- Omega-3 fatty acids, such as fish oil, 1 to 3 times daily, to help reduce inflammation and boost the immune system. Fish oil may increase the risk of bleeding, especially if you take blood-thinners, such as warfarin (Coumadin), clopidogrel (Plavix), or aspirin.
- Vitamin C, 500 - 1,000 mg, 1 to 3 times daily, as an antioxidant and to boost the immune system.
- Probiotic supplement (containing Lactobacillus acidophilus ), 5 to 10 billion CFUs (colony forming units) a day, for digestive and immune system health. If you are taking antibiotics, probiotics may help you avoid some side effects, such as diarrhea. People with autoimmune diseases, such as rheumatoid arthritis or psoriasis, should ask their doctor before taking probiotics.
Herbs may strengthen and tone the body's systems. As with any therapy, you should work with your health care provider to diagnose your problem before starting any treatment. You may use herbs as dried extracts (capsules, powders, teas), glycerites (glycerine extracts), or tinctures (alcohol extracts). Unless otherwise indicated, you should make teas with 1 tsp. herb per cup of hot water. Steep covered 5 to 10 minutes for leaf or flowers, and 10 to 20 minutes for roots. Drink 2 to 4 cups per day.
No herbs have been shown to help treat encephalitis. These herbs may help strengthen the immune system. Ask your doctor before taking them:
- Green tea ( Camellia sinensis) standardized extract, 250 to 500 mg daily. This antioxidant may help reduce inflammation and boost the immune system. Use caffeine-free products. You may also make teas from the leaf of this herb.
- Cat's claw ( Uncaria tomentosa) standardized extract, 20 mg, 3 times per day. This herb may reduce inflammation and fight viruses. Cat’s claw can interfere with some medications, so ask your doctor before taking it. People with leukemia or autoimmune diseases, such as rheumatoid arthritis or lupus, should not take cat’s claw.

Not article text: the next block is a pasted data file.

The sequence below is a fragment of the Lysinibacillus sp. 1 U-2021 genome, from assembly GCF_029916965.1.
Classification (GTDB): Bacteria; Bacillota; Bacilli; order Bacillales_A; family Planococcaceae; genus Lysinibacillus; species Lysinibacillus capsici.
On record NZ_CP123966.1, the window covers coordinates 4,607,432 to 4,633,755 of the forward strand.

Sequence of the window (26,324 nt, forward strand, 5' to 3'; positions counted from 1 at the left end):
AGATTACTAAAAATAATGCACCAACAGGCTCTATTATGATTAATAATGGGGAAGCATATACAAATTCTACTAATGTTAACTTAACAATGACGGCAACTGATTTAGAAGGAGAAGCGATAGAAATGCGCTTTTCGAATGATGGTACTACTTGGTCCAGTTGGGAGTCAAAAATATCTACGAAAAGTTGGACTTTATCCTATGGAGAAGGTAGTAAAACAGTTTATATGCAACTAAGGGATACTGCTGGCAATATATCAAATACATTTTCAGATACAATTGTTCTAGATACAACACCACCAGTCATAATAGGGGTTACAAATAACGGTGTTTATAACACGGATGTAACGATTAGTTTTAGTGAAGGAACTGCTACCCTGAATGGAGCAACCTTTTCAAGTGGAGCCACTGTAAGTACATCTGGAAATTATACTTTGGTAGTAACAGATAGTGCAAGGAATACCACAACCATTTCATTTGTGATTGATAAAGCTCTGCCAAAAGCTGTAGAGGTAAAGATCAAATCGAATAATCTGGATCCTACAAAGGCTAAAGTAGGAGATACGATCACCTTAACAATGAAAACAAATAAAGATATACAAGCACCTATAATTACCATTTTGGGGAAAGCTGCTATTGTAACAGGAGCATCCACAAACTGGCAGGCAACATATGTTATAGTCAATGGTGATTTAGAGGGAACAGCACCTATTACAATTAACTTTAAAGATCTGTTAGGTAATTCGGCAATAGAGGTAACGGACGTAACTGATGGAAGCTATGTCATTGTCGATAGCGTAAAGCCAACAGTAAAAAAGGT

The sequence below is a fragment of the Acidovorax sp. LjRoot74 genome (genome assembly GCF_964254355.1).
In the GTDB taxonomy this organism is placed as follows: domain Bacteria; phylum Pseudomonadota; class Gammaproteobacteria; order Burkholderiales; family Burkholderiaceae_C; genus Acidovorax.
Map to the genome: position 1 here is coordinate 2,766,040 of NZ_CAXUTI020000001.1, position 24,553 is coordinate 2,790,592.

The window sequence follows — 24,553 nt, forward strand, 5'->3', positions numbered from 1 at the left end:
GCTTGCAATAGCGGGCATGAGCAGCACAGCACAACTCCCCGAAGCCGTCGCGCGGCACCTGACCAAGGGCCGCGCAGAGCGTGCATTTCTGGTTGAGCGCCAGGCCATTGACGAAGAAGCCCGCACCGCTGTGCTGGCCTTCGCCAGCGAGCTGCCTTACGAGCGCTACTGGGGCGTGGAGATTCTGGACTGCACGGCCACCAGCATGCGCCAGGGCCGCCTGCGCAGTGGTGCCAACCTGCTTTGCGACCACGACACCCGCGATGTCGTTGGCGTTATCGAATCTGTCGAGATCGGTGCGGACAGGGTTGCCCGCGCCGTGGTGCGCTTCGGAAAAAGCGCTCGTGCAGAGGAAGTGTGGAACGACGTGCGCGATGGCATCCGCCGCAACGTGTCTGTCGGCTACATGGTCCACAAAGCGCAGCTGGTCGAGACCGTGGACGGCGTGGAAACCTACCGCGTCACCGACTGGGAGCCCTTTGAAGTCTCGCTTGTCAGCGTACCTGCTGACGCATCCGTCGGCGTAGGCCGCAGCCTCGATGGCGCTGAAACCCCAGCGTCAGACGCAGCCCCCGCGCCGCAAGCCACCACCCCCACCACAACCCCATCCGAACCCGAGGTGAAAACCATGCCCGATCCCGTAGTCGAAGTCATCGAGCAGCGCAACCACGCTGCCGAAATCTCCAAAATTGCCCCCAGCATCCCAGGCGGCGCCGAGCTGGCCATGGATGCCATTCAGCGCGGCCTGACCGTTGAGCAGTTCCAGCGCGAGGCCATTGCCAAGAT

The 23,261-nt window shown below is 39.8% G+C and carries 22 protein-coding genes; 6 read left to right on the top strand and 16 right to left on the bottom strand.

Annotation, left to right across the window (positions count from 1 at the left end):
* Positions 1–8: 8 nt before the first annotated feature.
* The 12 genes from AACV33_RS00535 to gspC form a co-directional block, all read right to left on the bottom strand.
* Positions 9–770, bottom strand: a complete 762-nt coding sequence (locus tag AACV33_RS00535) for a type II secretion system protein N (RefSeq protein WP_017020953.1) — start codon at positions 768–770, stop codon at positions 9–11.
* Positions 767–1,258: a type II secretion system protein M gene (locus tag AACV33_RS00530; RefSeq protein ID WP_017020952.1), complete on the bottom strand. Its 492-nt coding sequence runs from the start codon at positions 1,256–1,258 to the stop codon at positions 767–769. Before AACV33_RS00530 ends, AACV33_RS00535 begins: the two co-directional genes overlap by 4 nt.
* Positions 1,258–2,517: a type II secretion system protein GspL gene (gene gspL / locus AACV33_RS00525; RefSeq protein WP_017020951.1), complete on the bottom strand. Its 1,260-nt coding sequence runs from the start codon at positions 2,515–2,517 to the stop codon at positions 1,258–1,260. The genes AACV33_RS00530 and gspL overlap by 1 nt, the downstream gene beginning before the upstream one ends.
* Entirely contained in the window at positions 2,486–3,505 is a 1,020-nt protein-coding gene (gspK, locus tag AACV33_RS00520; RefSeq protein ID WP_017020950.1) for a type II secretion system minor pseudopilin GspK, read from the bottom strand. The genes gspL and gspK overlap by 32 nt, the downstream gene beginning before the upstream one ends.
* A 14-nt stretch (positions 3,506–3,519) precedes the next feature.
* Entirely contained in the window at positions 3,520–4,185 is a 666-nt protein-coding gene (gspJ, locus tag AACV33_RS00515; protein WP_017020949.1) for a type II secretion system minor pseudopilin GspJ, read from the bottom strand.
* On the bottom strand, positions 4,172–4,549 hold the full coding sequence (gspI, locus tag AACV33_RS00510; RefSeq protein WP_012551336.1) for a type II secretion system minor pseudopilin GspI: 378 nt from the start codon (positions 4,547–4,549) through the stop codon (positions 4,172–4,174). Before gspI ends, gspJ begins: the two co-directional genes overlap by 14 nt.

- Garlic ( Allium sativum ), standardized extract, 400 mg, 2 to 3 times daily, to boost the immune system. Garlic can increase the risk of bleeding, especially if you take blood-thinners such as warfarin (Coumadin), clopidogrel (Plavix), and aspirin. It can also interfere with a number of medications. People with ulcers should ask their doctor before taking garlic.
- Astragalus ( Astragalus membranaceus ) standardized extract, 250 to 500 mg, 4 times daily to boost the immune system and fight viruses. Astragalus interacts with lithium and maybe with some other medications, as well. People with autoimmune diseases, such as rheumatoid arthritis or psoriasis, should ask their doctor before taking astragalus.
- Elderberry ( Sambucus nigra ) to boost the immune system and fight viruses. People with autoimmune diseases should ask their doctor before taking elderberry.
A study of a small number of people with complications from encephalitis suggests that acupuncture on the scalp may reduce severe complications and symptoms. Some practitioners believe that scalp acupuncture works for people with encephalitis because all meridians converge at the head and the method can stimulate and regulate qi (energy) throughout the entire body. More research is needed.
Most cases of encephalitis in newborns are caused by when the baby passes through the birth canal of a mother who is infected with herpes simplex virus 2 (HSV-2). This infection in newborns is often severe and fatal. Pregnant women with a history of HSV-2 infection may be advised to have a cesarean section, even if there is no sign of an active infection.